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Please use this identifier to cite or link to this item: http://hdl.handle.net/1959.13/35743
- Theoretical effects of consolidation on solute transport in soil barriers.
- University of Newcastle. Faculty of Engineering & Built Environment, School of Engineering
- Research Doctorate - Doctor of Philosophy (PhD)
- Consolidation of clayey contaminant barriers, such as are employed as landfill liners, has been postulated as a cause of accelerated transit of contaminants and hence their earlier than expected appearance in secondary leachate. This proposition is theoretically investigated in this thesis using a novel large-deformation, one-dimensional continuum model of coupled mechanical consolidation and solute transport. The model is a generalization of existing coupled consolidation and solute transport models described in the literature. It takes into account both non-linearities in geometry as well as material constitutive relations. The latter relate the compressibility, hydraulic conductivity and effective diffusion coefficient to the deformation of the soil. In addition to providing details of the governing equations and constitutive relations, a detailed derivation of the three classical one-dimensional consolidation boundary conditions, i.e. undrained top and drained bottom, drained top and undrained bottom, drained top and bottom is also given. From the continuum model formulation, a numerical model was developed using proprietary finite element software – FEMLAB 2.3. The numerical model is verified by comparing results with those produced from other recently developed consolidation – transport models. In the course of conducting these comparisons, some results from a recent modelling investigation indicating that a twenty-fold reduction in the transit time of contaminants across a composite soil – geomembrane barrier may be possible were re-examined. This comparison reveals some apparent errors in the original analysis and indicates that the predicted large acceleration of contaminant transport induced by consolidation is probably unrealistic. The model is subsequently applied to a case study of a clay liner and geomembrane system. Results obtained are compared with those from various simplified models, including a “diffusion-only” (i.e. a rigid soil) model traditionally used in contaminant barrier design. For barriers incorporating low compressibility soils (such as well compacted clays), there is little difference between contaminant transit times predicted by the two models. However, for contaminant barriers incorporating more compressible soils, consolidation is shown to be capable of accelerating transport. These results indicate the potential importance of accounting for the effects of soil consolidation and they highlight some limitations of existing models when modelling solute transport through composite barriers utilizing soft soils. Based on these limited results, a way of taking into account soil consolidation using simplified models is suggested. In the penultimate chapter of this thesis, an extensive parametric sensitivity analysis of coupled consolidation and solute transport in composite contaminant barrier systems is presented. The analysis incorporates results of more than 3000 simulations for various combinations of barrier thickness, waste loading rate, initial void ratio, compression index, hydraulic conductivity and dispersion coefficient. Results are succinctly presented using dimensionless plots, which allow the comparison of results for a large number of parameter values, and hence, the clear identification of the most important factors affecting contaminant transport through a consolidating composite barrier system. The results demonstrate that there exists a pessimum rate of consolidation for which the contaminant transit time is minimised. In cases of extremely high barrier compressibility it is shown that an order of magnitude reduction in contaminant transit time may arise due to coupling between solute transport and consolidation. For barriers of low compressibility and porosity, such as well-engineered composite compacted clay landfill liners, it is found that the contaminant transit time is far less affected, though it may still be reduced by up to 30%. In general, the results suggest that the use of a coupled consolidation–contaminant transport model may be required for informed and conservative contamiant barrier design, especially if relatively compressible earthen components are utilised.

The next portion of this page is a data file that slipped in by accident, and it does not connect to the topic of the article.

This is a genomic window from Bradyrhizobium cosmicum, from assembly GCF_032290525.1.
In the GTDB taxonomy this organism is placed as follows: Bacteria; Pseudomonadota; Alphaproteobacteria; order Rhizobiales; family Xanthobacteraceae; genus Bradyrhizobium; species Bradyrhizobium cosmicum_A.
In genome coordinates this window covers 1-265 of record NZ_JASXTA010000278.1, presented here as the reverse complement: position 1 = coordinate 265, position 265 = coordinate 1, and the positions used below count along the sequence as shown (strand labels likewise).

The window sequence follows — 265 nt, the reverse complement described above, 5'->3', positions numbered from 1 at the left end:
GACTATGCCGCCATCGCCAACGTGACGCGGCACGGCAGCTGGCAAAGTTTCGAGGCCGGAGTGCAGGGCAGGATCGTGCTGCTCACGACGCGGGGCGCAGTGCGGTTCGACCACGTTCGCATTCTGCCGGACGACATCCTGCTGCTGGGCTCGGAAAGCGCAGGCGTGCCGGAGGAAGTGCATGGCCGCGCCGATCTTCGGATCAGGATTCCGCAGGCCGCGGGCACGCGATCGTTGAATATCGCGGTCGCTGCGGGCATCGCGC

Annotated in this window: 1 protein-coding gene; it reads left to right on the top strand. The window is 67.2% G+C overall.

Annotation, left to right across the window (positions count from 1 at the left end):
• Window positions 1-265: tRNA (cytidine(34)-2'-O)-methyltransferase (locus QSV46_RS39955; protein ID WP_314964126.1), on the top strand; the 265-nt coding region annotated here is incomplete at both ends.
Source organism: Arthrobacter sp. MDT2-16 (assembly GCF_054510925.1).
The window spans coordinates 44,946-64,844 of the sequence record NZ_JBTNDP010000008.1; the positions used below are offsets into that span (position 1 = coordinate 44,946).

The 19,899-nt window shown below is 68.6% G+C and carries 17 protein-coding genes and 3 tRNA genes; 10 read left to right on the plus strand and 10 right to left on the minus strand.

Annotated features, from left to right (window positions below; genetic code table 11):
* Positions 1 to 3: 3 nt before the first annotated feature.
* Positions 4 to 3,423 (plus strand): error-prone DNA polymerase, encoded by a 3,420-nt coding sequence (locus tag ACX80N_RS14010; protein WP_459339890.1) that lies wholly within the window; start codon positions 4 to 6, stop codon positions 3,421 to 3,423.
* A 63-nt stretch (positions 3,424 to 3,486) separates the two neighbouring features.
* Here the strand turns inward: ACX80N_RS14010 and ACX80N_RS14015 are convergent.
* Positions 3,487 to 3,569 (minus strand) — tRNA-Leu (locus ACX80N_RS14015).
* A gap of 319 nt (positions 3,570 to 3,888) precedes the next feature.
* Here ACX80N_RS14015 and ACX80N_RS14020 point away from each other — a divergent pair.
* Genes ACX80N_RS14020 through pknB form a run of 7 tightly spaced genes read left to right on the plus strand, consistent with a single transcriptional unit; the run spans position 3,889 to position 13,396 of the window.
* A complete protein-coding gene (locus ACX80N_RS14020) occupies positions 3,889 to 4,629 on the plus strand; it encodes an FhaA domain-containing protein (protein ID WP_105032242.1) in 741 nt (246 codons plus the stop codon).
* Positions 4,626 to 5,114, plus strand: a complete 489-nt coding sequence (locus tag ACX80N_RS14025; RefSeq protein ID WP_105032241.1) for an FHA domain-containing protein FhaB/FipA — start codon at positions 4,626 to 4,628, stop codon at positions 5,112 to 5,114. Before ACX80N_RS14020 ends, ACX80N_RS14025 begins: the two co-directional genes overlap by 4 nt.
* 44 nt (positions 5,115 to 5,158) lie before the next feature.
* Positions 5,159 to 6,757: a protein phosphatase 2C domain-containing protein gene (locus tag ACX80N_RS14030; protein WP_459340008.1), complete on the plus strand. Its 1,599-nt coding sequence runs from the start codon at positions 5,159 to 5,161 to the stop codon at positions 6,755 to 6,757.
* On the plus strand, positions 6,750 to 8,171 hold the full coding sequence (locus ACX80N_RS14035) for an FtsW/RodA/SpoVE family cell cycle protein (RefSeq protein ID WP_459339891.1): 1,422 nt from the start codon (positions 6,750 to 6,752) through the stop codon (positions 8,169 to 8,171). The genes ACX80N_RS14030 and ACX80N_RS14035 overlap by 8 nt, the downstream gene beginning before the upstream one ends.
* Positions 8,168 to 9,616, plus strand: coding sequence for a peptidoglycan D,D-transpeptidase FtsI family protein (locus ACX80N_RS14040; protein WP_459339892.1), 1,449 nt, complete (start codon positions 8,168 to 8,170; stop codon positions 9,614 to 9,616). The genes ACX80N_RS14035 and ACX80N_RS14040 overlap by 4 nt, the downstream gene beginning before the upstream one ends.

- University of Newcastle Research Higher Degree Thesis
clayey contaminant barriers;
- Resource Type
- Copyright 2009 Timothy Lewis
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